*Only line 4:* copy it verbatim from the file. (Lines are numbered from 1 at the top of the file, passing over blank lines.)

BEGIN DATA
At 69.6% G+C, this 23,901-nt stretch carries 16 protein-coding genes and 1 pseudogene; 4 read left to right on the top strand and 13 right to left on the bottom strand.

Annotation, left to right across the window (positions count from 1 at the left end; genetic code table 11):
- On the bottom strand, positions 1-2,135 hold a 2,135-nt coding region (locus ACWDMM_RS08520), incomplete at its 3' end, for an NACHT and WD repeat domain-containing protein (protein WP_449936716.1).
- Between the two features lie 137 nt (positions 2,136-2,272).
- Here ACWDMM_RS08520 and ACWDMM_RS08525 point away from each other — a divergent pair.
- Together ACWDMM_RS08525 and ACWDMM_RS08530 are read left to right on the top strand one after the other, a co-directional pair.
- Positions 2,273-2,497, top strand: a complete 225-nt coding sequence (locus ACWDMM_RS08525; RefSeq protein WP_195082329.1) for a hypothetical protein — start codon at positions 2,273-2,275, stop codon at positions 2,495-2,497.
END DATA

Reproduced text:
- Between the two features lie 137 nt (positions 2,136-2,272).